Abu Dhabi Art 2014: a restored masterpiece
‘Abu Dhabi Art is a very special place,” says Dr Shiva Balaghi, an art historian at Brown University and a curatorial consultant for Leila Heller Gallery. “You can count on a local audience that is culturally literate and with whom one can have a genuinely elevated conversation. It is a very sophisticated audience.”
Balaghi is in Abu Dhabi for the first time as a curator for the New York gallery, but Heller, who was one of the first gallerists to specialise in Middle Eastern art in the United States, has been exhibiting at the fair since its inception six years ago.
The fact that she continues to return is testament to the fair, but the evolution of the event itself has not been all smooth sailing. Last year’s sudden thunderstorm, which left the 22 gallery booths in the UAE Pavilion having to rapidly relocate into the main Manarat building, was a chaotic time and, some say, it might be the reason that Larry Gagosian, arguably the world’s most powerful gallerist, has not returned. Nevertheless, Gagosian or not, the general consensus from the 50 galleries that are collectively showing 600 works by 400 artists in booths set up in Manarat Al Saadiyat this year is that it has reached maturity.
Tuesday’s opening vernissage evening saw a healthy amount of interest from regional and local collectors. In Heller’s booth, which Balaghi expertly curated to include formal experimentation pieces from a collection of artists, two works by Steven Naifeh sold for US$20,000 (Dh73,462) and $30,000 to buyers in Abu Dhabi and Doha.
As the doors opened to the public on Wednesday, there was also a steady stream of visitors, photographing and posting images of Yayoi Kusama’s Narcissus Garden, several mirrored spheres lying and rolling around on the floor in front of a stitched embroidered canvas by the Egyptian-American artist Ghada Amer.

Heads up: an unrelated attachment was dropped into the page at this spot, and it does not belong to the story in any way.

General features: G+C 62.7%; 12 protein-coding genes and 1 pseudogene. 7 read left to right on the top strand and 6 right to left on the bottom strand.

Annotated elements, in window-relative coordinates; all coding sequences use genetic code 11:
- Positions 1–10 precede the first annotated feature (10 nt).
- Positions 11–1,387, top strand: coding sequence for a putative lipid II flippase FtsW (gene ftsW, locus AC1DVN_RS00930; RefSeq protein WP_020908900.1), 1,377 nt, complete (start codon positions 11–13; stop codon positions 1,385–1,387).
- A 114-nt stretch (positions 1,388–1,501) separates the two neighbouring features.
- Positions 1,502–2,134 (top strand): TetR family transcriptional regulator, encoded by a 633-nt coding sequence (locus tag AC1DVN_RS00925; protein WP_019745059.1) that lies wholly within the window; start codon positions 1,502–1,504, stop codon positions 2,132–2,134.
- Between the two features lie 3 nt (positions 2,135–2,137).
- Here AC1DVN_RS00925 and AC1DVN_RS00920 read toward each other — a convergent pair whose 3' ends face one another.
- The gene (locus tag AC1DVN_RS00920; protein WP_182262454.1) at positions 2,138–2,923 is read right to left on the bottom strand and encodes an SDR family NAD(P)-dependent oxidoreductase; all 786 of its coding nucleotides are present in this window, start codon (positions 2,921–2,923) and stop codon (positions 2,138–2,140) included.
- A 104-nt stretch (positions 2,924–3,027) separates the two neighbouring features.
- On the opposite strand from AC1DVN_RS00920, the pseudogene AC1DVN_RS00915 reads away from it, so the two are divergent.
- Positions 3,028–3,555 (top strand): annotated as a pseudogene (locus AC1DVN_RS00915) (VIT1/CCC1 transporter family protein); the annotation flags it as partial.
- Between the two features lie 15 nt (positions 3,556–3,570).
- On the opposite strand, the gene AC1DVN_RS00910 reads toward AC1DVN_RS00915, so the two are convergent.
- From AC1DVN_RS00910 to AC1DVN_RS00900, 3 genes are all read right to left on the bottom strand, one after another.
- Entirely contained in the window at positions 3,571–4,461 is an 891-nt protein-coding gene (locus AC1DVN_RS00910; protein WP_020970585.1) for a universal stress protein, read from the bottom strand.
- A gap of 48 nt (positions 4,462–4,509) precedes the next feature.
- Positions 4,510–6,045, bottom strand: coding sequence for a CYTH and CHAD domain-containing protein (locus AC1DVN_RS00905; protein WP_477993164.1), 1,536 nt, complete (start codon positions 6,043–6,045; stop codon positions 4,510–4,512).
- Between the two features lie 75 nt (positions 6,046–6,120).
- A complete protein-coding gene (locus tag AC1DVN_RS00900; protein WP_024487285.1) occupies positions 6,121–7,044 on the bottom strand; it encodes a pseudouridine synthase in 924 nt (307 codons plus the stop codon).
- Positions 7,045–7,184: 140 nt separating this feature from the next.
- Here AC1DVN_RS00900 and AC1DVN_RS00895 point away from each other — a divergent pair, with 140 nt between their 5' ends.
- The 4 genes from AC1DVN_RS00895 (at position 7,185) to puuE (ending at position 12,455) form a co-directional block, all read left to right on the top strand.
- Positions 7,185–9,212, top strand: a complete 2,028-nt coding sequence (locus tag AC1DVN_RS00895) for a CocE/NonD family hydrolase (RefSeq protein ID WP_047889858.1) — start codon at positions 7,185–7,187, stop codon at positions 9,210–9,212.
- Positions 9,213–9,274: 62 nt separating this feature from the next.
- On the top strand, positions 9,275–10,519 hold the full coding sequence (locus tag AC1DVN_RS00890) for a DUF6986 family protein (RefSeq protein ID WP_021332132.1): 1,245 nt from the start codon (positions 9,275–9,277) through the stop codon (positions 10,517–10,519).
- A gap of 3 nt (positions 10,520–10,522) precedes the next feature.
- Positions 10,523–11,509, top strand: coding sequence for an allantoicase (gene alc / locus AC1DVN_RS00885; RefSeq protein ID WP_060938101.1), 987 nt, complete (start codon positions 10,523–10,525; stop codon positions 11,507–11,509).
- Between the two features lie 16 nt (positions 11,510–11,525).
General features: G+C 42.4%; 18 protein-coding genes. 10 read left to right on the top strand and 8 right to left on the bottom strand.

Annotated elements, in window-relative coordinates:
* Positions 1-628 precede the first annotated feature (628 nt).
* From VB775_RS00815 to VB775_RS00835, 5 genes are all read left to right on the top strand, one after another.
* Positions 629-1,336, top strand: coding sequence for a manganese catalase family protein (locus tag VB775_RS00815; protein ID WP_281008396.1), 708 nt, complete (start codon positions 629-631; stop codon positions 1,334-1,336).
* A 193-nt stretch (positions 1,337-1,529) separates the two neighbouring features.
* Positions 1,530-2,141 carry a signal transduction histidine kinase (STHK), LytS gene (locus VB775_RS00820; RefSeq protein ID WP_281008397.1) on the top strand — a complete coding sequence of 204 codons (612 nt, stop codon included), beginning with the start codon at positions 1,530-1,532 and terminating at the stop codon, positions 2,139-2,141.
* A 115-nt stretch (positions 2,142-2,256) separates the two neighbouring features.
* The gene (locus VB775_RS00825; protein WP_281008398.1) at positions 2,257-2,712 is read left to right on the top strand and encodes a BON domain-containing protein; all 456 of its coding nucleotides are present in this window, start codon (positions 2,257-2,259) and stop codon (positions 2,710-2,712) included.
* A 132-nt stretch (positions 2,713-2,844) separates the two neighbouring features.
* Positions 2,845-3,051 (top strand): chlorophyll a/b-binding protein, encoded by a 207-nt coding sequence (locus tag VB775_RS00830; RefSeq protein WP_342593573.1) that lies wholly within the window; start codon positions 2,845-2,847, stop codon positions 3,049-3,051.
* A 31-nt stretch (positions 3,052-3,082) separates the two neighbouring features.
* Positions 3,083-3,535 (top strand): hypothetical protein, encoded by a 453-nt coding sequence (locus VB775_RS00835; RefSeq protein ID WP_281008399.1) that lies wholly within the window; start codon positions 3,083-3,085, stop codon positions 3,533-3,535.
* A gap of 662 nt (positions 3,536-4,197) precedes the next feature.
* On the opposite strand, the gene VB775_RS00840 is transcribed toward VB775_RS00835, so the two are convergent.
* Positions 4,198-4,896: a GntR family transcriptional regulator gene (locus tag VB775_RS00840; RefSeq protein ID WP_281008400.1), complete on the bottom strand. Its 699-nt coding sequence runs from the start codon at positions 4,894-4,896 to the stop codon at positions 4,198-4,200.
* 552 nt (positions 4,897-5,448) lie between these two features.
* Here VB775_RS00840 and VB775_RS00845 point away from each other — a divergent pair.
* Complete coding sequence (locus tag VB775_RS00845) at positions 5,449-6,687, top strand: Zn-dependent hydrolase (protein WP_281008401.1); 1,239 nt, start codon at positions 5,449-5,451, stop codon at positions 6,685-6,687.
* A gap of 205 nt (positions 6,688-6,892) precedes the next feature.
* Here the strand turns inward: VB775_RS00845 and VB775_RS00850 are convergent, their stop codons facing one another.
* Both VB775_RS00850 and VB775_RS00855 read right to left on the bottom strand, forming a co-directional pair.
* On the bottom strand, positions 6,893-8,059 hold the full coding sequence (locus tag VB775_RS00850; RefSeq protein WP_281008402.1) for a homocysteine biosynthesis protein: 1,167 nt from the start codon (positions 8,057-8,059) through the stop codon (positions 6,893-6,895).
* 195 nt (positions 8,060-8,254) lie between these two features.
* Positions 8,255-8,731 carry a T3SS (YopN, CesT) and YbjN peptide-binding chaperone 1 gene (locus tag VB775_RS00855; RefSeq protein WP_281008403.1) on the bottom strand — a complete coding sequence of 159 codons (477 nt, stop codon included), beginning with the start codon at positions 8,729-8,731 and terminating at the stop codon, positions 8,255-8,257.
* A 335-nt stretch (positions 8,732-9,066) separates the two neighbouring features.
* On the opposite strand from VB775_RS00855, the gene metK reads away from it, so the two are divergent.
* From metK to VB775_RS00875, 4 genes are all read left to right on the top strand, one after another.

Balaghi notes that both these artists were a considered choice, given that their art also appears in Seeing Through Light, the inaugural show from the permanent collection of the Guggenheim Abu Dhabi that opened the day before the fair and is housed in the Manarat’s Gallery 1 until January.
The forthcoming Saadiyat Island museums have also shaped the booths of many other galleries. Some, such as Kamel Mennour from Paris, brought works that could only be placed within the vast cavities of an institution – animal sculptures by Huang Yong Ping and Lee Ufan, and Francois Morellet’s Pier and Ocean. Kashya Hildebrand, a gallerist from London, exhibited a series of five giant tapestries by the Egyptian artist Ahmed Moustafa, which she says will only be placed within a regional institution.
“When you think of the role of a museum to educate its audience, this series does a wonderful job of covering many centuries of Islamic culture,” she says. “There has been some very serious interest and it is not just in the UAE – there is Qatar, Kuwait and now Saudi is starting.”
Hildebrand has been exhibiting at both Art Dubai and Abu Dhabi Art for the past eight years, and she says it has been an “incredible” experience. “The growth, development and sophistication of collectors, the intellectual curiosity, questions and exchanges have been extraordinary,” she says of this year’s event, while stressing that both fairs have very distinct identities.
From Dubai, a strong representation of galleries are participating. Ayyam has brought show-stopping pieces from Samia Halaby and Safwan Dahoul among others, and The Third Line, whose sculptor Sahand Hesamiyan proved popular with collectors, has also juxtaposed the work of Hassan Hajjaj, a Moroccan photographer, with Monir Farmanfarmaian – an interesting curatorial choice.
XVA, a gallery that opened in Dubai in 2003, is at the fair for the first time. Mona Hauser, the founder and owner, has never participated in either of the UAE’s art fairs before now, but says that because Abu Dhabi Art has developed, it’s the right time. “We have done several international fairs and this is equal in terms of calibre,” she says. “I am really amazed at how enthusiastic people are; there is a lot of curiosity and appreciation and the Emiratis are collecting.”
According to Kim DongHyun, the director of Lee Hwaik Gallery from South Korea, Abu Dhabi Art is one of the best places in the world to sell art. He has brought the gallery to the capital for the past three years and now has a regular stable of collectors and friends of the gallery who buy from the same artists.
“There are many benefits here over other fairs in the world; we always have a good experience,” he says. “I will definitely be coming back.”
• Abu Dhabi Art runs until tomorrow at Manarat Al Saadiyat, Abu Dhabi. For more information, visit www.abudhabiart.ae
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